Sino-European Relations during the Cold War and the Rise of a Multipolar World combines critical oral history with newly translated documentary sources to provide insights into the dynamics of Sino-European relations, past and present, and recent and ongoing global power shifts.
Interview with Marc Berenson, Title VIII-Supported Research Scholar, and Senior Lecturer in the Russia Institute, King’s College London, on August 27, 2014. Kennan Institute Project “Taxes and Trust: Transitioning from Coercion to Compliance in Poland, Russia, and Ukraine.”
The Euromissile Crisis and the End of the Cold War explores the origins, unfolding, and consequences of the crisis surrounding the proposed deployment of new generations of nuclear missile delivery systems across Eastern and Western Europe in the later years of the Cold War.
For the Soviet bloc, the struggle against foreign radio was one of the principal fronts in the Cold War. Poland’s War on Radio Free Europe, 1950–1989 tells how Poland conducted this fight, a key part of the wider effort to control the flow of information and ideas.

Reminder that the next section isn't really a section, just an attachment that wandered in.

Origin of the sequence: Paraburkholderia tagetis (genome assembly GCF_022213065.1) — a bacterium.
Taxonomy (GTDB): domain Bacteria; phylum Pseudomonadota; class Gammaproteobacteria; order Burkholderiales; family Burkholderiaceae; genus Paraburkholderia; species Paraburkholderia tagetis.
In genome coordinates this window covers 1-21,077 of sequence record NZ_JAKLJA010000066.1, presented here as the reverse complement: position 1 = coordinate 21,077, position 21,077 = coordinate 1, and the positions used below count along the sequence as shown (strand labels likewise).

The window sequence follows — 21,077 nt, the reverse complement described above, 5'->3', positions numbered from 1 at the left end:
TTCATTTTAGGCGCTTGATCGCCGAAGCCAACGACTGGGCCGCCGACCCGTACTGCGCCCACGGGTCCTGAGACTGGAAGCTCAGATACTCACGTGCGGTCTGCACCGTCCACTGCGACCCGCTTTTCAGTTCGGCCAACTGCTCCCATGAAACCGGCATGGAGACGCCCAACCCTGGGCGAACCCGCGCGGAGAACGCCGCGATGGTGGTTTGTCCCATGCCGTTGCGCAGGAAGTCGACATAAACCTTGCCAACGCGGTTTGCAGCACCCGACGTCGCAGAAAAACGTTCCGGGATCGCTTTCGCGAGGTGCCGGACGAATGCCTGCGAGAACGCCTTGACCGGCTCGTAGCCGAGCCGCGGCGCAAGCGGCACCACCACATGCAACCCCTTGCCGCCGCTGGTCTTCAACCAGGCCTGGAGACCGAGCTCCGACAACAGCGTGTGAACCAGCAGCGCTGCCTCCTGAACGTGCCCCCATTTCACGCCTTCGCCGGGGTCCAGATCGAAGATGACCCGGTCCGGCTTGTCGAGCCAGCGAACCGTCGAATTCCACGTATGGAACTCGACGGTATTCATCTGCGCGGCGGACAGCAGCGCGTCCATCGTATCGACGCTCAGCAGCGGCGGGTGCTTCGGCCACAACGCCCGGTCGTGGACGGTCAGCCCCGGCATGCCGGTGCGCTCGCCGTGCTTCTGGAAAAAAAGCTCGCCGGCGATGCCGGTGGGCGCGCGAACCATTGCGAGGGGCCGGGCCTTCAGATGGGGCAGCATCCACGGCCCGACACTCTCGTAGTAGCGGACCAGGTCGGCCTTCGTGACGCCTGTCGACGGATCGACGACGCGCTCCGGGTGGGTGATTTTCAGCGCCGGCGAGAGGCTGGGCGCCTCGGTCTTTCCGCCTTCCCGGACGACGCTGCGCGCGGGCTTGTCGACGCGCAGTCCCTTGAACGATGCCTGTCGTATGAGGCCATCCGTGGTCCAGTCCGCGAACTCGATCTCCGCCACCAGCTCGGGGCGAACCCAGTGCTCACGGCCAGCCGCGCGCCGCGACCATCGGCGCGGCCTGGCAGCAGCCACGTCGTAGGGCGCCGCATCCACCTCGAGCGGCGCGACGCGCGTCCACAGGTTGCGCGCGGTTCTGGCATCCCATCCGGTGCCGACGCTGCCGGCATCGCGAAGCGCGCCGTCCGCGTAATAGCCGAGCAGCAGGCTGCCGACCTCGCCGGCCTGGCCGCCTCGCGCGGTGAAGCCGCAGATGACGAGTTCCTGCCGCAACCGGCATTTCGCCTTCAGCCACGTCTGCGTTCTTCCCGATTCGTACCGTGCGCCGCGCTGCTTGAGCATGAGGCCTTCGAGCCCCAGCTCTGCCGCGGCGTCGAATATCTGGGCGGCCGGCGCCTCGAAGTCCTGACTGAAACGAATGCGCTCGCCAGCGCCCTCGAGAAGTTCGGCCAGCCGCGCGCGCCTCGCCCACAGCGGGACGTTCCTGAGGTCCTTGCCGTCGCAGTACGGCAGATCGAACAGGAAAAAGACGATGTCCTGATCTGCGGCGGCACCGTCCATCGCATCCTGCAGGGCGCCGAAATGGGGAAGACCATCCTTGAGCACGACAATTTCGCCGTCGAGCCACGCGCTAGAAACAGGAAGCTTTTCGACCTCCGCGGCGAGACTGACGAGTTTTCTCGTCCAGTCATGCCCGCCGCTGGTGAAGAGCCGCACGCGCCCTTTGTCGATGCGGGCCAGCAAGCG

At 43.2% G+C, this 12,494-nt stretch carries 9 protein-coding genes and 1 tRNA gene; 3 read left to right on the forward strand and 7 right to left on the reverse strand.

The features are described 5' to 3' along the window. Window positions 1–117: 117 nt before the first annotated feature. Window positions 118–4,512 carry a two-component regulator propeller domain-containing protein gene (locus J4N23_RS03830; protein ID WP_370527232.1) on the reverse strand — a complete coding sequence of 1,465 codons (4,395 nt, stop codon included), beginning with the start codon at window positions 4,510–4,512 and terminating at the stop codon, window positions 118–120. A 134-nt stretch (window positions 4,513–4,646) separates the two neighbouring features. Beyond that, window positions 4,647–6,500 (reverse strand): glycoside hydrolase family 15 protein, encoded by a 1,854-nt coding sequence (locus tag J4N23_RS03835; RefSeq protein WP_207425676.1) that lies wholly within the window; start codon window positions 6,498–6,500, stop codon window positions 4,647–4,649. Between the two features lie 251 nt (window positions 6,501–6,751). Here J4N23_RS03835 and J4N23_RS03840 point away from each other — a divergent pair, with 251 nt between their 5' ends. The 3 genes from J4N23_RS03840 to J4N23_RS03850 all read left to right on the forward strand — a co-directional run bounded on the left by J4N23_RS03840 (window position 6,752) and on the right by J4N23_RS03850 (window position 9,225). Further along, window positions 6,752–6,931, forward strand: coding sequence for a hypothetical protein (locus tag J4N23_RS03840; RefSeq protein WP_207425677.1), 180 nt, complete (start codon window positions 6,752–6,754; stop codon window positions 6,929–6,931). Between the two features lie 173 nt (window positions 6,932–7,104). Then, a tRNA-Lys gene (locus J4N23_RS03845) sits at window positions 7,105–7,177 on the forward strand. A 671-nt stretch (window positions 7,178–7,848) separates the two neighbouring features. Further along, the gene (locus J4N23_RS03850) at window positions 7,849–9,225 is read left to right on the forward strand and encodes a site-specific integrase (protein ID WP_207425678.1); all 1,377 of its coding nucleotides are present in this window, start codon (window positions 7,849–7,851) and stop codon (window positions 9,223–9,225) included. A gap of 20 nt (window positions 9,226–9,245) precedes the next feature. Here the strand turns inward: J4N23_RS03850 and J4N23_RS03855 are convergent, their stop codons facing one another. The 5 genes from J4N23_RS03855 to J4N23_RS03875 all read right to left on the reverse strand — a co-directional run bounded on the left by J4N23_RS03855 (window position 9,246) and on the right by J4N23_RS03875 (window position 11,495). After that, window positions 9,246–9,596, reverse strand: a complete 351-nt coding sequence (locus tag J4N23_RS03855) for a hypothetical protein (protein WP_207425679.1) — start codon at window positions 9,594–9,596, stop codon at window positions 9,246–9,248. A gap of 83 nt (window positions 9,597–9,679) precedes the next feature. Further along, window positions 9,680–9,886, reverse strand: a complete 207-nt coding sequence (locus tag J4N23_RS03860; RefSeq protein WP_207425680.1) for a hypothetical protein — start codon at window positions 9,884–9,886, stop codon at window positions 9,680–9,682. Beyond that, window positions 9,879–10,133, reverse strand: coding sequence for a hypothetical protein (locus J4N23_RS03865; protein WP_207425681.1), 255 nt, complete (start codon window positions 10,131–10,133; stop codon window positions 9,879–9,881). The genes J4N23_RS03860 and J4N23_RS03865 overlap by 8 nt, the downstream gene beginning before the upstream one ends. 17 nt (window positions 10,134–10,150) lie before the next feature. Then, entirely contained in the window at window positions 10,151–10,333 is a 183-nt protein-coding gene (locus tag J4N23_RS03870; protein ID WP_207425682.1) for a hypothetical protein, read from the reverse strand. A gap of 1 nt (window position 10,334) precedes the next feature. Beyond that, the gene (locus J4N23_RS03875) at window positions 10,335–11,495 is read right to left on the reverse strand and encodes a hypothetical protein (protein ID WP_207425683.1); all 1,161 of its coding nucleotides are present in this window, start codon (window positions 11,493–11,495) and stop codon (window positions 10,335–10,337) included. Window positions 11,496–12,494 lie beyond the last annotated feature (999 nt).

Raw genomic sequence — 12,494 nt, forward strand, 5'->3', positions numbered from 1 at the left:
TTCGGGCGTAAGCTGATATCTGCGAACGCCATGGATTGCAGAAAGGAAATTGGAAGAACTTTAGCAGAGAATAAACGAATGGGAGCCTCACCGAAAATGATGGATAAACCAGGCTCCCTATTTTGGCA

CWIHP is pleased to announce the release of fourteen new documents translated into English for the first time. In CWIHP e-Dossier No. 39, Adam Burakowski introduces this collection drawn from the Archives of the Polish Ministry of Foreign Affairs focused on Poland's troubled relations with Romania. The documents show that interactions within the Soviet Bloc were much more complicated than many analysts have assumed.
Washington, D.C.: Woodrow Wilson International Center for Scholars; Kennan Institute Occasional Paper Series #216, 1987. PDF 29 pages.
Washington, D.C.: Woodrow Wilson International Center for Scholars; Kennan Institute Occasional Paper Series #171, 1984. PDF 138 pages.
Washington, D.C.: Woodrow Wilson International Center for Scholars; Kennan Institute Occasional Paper Series #44, 1978. PDF 98 pages.
In CWIHP Working Paper No. 66, “The ‘Club of Politically Engaged Conformists’? The Communist Party of Czechoslovakia, Popular Opinion and the Crisis of Communism, 1956,” Kevin McDermott and Vítězslav Sommer argue that 1956 represented a ‘crisis of communism’ of monumental proportions in Eastern Europe, but that Czechoslovakia remained a haven of political stability, ideological orthodoxy and social cohesion despite the upheavals occurring in neighboring Poland and Hungary.
Drawing on past work supported by the Cold War International History Program, the A. Ross Johnson and R. Eugene Parta apply lessons from successful U.S. international broadcasting during the Cold War to today’s transformed geopolitical, media, and technological world. They suggest a restatement of mission and corresponding organizational changes to ensure that international broadcasting remains an effective instrument of U.S. soft power – one supporting freedom and democracy abroad in the national interest.